While it's widely accepted breast-fed babies have less risk of developing infections and illnesses, a new study says breastfeeding has no effect on a child's cognitive development.

The study, which was published in the journal Pediatrics this week, found children who are breastfed for at least six months are less hyperactive by age three than kids who were not breastfed. However, this difference disappears by the time the child is five years old.

Contrary to previous studies, the new study found breastfeeding has no long-term impact on a child's cognitive development. While the study acknowledged a link between breastfeeding and cognitive skills, researchers say the effects are too small to take into account and wouldn't last by the time entered school.

Researchers studied 8,000 Irish families and tested the children who did and didn't breastfeed at ages three and five.

The findings don't change the current American Academy of Pediatrics recommendations of breastfeeding exclusively for six months, followed by continued breastfeeding for one year or longer. Breastfeeding still holds many health benefits for infants' immune systems and also holds positive outcomes for mothers, such as a reduced risk of breast cancer and quicker baby weight loss.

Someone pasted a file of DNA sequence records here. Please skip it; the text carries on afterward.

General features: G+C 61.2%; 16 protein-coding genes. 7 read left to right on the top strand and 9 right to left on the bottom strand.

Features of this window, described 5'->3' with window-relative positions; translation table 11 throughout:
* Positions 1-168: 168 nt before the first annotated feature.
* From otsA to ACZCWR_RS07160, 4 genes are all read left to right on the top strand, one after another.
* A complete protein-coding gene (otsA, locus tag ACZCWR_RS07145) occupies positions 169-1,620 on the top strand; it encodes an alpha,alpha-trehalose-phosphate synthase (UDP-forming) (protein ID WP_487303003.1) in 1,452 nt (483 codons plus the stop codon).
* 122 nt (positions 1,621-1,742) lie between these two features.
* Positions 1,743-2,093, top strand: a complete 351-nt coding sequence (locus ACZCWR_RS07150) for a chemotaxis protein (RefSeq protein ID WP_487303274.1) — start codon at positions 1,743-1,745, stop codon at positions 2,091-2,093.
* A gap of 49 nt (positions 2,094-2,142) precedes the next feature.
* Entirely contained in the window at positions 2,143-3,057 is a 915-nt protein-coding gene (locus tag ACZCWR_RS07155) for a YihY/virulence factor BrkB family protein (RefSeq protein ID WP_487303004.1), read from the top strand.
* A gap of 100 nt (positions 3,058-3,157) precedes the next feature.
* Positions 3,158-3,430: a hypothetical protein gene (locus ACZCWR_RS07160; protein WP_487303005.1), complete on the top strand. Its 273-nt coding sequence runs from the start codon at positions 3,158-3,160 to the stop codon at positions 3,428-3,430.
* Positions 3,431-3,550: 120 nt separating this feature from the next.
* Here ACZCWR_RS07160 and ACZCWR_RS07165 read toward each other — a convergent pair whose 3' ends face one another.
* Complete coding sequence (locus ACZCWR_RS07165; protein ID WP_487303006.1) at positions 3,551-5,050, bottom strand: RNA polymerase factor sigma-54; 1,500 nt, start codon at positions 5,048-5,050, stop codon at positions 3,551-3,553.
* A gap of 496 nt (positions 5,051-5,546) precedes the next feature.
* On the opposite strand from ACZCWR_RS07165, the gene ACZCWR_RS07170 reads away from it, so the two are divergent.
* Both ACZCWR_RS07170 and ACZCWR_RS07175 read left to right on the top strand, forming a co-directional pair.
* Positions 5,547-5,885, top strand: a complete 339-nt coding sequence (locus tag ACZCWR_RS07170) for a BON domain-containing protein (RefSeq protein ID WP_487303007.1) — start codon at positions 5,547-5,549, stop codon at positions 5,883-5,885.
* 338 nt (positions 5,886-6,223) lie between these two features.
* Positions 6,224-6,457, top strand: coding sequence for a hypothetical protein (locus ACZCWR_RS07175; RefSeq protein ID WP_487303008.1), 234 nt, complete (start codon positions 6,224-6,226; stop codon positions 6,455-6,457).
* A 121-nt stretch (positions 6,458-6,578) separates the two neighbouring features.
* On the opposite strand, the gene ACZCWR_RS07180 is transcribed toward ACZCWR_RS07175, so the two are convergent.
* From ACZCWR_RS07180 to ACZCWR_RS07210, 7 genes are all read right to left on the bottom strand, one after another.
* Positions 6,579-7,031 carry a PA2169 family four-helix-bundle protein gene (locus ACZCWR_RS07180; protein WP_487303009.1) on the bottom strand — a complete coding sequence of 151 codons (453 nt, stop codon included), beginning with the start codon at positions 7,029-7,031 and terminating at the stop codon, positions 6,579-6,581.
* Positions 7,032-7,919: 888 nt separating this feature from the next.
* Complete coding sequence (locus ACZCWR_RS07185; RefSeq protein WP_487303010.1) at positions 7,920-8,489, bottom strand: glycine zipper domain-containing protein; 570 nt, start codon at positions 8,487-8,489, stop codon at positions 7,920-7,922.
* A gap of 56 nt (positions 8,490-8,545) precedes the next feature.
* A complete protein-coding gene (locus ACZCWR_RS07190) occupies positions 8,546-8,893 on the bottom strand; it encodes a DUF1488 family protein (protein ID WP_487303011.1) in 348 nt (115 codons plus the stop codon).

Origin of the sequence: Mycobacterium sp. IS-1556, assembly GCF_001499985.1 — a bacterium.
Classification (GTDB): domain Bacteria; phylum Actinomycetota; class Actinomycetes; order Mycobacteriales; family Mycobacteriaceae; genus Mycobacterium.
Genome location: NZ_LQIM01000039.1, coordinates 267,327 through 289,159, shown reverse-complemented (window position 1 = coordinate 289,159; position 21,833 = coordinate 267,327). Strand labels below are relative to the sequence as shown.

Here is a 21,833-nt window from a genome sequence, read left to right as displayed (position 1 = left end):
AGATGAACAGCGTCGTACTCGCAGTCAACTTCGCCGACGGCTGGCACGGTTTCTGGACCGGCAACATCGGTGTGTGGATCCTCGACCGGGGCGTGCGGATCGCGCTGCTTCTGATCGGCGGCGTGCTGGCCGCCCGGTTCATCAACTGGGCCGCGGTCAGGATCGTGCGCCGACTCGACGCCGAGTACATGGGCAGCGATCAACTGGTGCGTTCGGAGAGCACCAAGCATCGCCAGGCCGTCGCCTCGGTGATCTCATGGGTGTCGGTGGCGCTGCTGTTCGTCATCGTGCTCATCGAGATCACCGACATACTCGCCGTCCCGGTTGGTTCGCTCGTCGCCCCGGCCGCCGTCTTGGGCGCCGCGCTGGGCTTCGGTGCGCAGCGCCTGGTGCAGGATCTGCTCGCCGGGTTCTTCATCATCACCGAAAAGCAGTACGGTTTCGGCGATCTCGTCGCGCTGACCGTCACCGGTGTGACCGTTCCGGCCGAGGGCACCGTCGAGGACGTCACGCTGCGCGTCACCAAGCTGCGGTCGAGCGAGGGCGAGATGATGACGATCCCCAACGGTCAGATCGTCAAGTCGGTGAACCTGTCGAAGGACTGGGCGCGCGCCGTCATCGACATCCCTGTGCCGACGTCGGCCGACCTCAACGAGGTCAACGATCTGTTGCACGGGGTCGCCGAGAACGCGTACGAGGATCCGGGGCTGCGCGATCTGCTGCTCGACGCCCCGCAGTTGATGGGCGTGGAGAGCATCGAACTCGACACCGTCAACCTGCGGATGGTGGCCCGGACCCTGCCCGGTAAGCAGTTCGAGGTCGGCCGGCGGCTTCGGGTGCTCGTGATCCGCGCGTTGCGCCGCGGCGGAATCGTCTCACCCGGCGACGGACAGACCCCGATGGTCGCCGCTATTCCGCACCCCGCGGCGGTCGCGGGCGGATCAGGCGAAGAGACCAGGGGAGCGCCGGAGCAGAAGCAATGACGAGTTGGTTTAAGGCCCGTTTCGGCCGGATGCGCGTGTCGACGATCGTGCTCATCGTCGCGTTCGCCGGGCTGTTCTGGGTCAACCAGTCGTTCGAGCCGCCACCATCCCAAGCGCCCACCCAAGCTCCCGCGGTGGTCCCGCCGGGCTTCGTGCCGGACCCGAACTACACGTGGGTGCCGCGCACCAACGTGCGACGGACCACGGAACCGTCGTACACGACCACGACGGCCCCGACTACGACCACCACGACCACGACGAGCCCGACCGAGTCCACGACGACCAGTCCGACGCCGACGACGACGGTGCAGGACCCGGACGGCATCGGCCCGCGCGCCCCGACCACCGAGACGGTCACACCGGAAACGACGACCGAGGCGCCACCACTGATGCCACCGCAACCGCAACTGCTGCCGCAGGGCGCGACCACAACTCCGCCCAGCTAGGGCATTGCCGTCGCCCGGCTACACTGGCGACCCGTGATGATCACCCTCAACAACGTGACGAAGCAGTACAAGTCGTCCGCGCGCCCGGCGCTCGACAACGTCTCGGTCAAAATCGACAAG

There are other factors which affect the development of cognitive skills and breastfeeding, such as the socio-economic status of a mother. Women with higher education and income typically breastfeed their children. The socio-economic variables that affect a child's development are standalone from the effects of breastfeeding.